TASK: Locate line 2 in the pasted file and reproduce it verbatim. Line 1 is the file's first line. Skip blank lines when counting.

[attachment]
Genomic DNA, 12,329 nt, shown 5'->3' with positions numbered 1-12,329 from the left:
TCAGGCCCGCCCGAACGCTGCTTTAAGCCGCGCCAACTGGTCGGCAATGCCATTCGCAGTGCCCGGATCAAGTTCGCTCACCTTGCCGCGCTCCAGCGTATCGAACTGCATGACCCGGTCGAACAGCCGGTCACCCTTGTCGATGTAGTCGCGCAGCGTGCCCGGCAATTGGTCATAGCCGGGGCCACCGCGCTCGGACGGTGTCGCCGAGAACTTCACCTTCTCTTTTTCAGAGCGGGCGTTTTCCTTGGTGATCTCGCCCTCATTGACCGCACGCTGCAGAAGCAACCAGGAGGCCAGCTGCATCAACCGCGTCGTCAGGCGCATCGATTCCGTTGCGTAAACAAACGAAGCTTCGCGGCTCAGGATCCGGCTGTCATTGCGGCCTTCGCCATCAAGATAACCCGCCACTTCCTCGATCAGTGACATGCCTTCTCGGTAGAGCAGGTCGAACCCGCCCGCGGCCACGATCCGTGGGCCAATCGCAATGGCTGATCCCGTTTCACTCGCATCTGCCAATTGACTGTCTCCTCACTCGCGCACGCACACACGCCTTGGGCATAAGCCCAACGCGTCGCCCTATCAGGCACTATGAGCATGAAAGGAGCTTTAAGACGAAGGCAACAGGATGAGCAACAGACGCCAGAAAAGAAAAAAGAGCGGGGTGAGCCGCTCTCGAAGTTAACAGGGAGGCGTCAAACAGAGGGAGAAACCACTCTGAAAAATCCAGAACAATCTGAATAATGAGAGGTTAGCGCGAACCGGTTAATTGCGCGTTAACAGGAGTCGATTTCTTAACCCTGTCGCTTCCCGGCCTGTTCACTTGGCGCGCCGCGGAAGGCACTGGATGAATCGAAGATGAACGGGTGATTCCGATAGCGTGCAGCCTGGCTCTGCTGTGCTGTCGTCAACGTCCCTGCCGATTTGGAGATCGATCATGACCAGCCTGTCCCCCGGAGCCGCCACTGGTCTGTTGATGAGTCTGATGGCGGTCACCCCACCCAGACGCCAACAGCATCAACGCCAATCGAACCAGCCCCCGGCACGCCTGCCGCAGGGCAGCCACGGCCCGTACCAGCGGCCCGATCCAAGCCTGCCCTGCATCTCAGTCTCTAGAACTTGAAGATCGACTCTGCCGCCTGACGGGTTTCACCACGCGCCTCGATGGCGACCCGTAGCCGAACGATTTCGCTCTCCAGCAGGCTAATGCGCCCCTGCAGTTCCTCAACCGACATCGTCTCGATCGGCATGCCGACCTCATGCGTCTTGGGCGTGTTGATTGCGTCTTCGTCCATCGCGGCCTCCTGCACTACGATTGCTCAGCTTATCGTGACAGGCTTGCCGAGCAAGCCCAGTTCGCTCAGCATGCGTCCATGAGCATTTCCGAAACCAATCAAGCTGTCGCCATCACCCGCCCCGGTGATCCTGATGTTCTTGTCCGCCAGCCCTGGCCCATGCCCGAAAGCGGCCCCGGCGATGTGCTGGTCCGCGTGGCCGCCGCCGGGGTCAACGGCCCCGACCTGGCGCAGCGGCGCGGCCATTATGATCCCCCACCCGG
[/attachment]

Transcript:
TCAGGCCCGCCCGAACGCTGCTTTAAGCCGCGCCAACTGGTCGGCAATGCCATTCGCAGTGCCCGGATCAAGTTCGCTCACCTTGCCGCGCTCCAGCGTATCGAACTGCATGACCCGGTCGAACAGCCGGTCACCCTTGTCGATGTAGTCGCGCAGCGTGCCCGGCAATTGGTCATAGCCGGGGCCACCGCGCTCGGACGGTGTCGCCGAGAACTTCACCTTCTCTTTTTCAGAGCGGGCGTTTTCCTTGGTGATCTCGCCCTCATTGACCGCACGCTGCAGAAGCAACCAGGAGGCCAGCTGCATCAACCGCGTCGTCAGGCGCATCGATTCCGTTGCGTAAACAAACGAAGCTTCGCGGCTCAGGATCCGGCTGTCATTGCGGCCTTCGCCATCAAGATAACCCGCCACTTCCTCGATCAGTGACATGCCTTCTCGGTAGAGCAGGTCGAACCCGCCCGCGGCCACGATCCGTGGGCCAATCGCAATGGCTGATCCCGTTTCACTCGCATCTGCCAATTGACTGTCTCCTCACTCGCGCACGCACACACGCCTTGGGCATAAGCCCAACGCGTCGCCCTATCAGGCACTATGAGCATGAAAGGAGCTTTAAGACGAAGGCAACAGGATGAGCAACAGACGCCAGAAAAGAAAAAAGAGCGGGGTGAGCCGCTCTCGAAGTTAACAGGGAGGCGTCAAACAGAGGGAGAAACCACTCTGAAAAATCCAGAACAATCTGAATAATGAGAGGTTAGCGCGAACCGGTTAATTGCGCGTTAACAGGAGTCGATTTCTTAACCCTGTCGCTTCCCGGCCTGTTCACTTGGCGCGCCGCGGAAGGCACTGGATGAATCGAAGATGAACGGGTGATTCCGATAGCGTGCAGCCTGGCTCTGCTGTGCTGTCGTCAACGTCCCTGCCGATTTGGAGATCGATCATGACCAGCCTGTCCCCCGGAGCCGCCACTGGTCTGTTGATGAGTCTGATGGCGGTCACCCCACCCAGACGCCAACAGCATCAACGCCAATCGAACCAGCCCCCGGCACGCCTGCCGCAGGGCAGCCACGGCCCGTACCAGCGGCCCGATCCAAGCCTGCCCTGCATCTCAGTCTCTAGAACTTGAAGATCGACTCTGCCGCCTGACGGGTTTCACCACGCGCCTCGATGGCGACCCGTAGCCGAACGATTTCGCTCTCCAGCAGGCTAATGCGCCCCTGCAGTTCCTCAACCGACATCGTCTCGATCGGCATGCCGACCTCATGCGTCTTGGGCGTGTTGATTGCGTCTTCGTCCATCGCGGCCTCCTGCACTACGATTGCTCAGCTTATCGTGACAGGCTTGCCGAGCAAGCCCAGTTCGCTCAGCATGCGTCCATGAGCATTTCCGAAACCAATCAAGCTGTCGCCATCACCCGCCCCGGTGATCCTGATGTTCTTGTCCGCCAGCCCTGGCCCATGCCCGAAAGCGGCCCCGGCGATGTGCTGGTCCGCGTGGCCGCCGCCGGGGTCAACGGCCCCGACCTGGCGCAGCGGCGCGGCCATTATGATCCCCCACCCGG